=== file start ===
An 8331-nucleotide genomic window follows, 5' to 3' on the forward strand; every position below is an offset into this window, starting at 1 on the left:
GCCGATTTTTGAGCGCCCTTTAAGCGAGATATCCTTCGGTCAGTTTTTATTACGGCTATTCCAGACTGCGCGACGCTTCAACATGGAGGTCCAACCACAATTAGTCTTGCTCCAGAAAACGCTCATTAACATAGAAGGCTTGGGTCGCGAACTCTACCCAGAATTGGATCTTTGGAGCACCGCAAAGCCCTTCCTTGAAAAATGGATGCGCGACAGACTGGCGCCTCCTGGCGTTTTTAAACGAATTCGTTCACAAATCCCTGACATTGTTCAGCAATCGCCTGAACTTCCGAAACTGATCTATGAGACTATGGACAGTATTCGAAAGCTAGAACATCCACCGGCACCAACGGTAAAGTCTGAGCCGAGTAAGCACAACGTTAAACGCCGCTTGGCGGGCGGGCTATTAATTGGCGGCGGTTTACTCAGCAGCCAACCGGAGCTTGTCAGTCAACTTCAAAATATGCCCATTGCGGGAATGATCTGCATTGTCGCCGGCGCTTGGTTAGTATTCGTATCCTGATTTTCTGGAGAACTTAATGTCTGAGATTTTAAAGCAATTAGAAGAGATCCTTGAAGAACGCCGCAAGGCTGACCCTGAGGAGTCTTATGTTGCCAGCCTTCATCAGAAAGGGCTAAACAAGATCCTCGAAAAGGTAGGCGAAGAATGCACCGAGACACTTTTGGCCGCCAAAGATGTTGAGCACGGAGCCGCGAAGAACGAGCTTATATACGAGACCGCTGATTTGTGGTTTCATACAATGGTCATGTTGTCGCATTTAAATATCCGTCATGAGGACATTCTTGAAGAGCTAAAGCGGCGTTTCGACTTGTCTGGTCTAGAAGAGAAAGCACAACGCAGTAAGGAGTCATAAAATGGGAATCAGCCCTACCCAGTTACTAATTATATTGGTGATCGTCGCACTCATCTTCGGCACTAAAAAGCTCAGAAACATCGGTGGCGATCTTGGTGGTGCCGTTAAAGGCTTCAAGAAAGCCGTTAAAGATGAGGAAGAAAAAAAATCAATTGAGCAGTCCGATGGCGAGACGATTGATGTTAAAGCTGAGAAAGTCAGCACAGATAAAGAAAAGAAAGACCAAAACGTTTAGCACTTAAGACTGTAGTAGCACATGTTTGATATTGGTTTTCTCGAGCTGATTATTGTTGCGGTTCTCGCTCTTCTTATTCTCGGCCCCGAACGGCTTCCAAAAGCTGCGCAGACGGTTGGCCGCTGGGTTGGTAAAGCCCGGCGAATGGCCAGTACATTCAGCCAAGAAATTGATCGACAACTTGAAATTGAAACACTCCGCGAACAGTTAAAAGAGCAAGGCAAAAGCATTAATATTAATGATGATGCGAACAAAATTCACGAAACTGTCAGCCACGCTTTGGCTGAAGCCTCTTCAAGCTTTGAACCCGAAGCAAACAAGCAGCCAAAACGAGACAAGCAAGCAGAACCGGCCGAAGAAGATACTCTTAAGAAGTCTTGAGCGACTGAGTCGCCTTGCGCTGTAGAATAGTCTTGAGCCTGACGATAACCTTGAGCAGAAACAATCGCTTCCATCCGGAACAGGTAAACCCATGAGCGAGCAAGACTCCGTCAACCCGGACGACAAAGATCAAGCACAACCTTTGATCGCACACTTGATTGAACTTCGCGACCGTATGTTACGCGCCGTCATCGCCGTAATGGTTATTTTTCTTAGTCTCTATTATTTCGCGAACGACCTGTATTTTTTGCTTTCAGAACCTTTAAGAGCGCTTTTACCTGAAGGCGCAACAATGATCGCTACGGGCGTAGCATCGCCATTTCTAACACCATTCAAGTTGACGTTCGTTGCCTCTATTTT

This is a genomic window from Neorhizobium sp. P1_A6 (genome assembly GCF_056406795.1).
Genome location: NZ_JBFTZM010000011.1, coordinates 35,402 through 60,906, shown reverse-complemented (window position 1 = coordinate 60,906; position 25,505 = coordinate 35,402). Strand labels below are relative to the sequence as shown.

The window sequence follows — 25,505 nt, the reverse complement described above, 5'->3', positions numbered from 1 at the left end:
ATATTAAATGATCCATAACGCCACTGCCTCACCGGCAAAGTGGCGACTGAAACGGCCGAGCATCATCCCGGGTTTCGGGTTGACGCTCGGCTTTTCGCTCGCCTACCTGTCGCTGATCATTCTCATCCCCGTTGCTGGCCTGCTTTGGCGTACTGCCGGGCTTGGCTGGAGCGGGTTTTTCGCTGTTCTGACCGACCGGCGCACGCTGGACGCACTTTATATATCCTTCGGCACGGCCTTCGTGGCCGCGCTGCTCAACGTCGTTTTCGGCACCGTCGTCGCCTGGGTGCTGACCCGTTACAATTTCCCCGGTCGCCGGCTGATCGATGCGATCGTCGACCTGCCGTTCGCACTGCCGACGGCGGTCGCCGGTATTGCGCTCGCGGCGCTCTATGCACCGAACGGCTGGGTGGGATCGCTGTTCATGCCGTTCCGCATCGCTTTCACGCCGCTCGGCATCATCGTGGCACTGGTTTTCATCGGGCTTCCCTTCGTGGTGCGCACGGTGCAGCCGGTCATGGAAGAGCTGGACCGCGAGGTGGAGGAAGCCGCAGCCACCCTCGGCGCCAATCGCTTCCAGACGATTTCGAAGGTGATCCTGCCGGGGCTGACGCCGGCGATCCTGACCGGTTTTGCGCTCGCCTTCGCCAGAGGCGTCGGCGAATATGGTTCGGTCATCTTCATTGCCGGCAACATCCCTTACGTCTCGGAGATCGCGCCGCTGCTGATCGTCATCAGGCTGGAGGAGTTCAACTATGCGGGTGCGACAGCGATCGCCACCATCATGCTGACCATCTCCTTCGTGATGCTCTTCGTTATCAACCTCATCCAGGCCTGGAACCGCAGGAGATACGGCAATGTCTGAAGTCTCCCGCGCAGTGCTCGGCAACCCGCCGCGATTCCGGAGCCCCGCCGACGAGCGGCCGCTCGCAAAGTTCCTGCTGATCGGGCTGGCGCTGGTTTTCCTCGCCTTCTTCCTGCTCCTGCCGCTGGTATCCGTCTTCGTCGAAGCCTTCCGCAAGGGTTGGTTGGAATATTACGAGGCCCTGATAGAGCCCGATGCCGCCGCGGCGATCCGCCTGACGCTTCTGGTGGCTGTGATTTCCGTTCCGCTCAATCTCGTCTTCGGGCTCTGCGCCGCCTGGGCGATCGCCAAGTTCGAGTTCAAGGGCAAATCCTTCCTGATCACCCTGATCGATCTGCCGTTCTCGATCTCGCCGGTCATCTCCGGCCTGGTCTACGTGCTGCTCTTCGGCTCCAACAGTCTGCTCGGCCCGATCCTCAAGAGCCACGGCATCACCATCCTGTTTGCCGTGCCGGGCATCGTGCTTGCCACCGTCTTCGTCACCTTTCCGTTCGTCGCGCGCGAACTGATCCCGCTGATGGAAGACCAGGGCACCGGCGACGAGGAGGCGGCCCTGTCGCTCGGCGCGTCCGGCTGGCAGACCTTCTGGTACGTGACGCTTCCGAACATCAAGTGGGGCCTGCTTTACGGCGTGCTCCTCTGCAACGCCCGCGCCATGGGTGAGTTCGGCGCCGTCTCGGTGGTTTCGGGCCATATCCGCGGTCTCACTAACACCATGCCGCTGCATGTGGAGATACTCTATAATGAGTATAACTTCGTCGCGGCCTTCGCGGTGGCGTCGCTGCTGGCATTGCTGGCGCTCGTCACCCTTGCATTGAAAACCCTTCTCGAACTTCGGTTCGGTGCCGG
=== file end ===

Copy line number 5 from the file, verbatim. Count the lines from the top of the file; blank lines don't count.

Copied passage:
The window sequence follows — 25,505 nt, the reverse complement described above, 5'->3', positions numbered from 1 at the left end: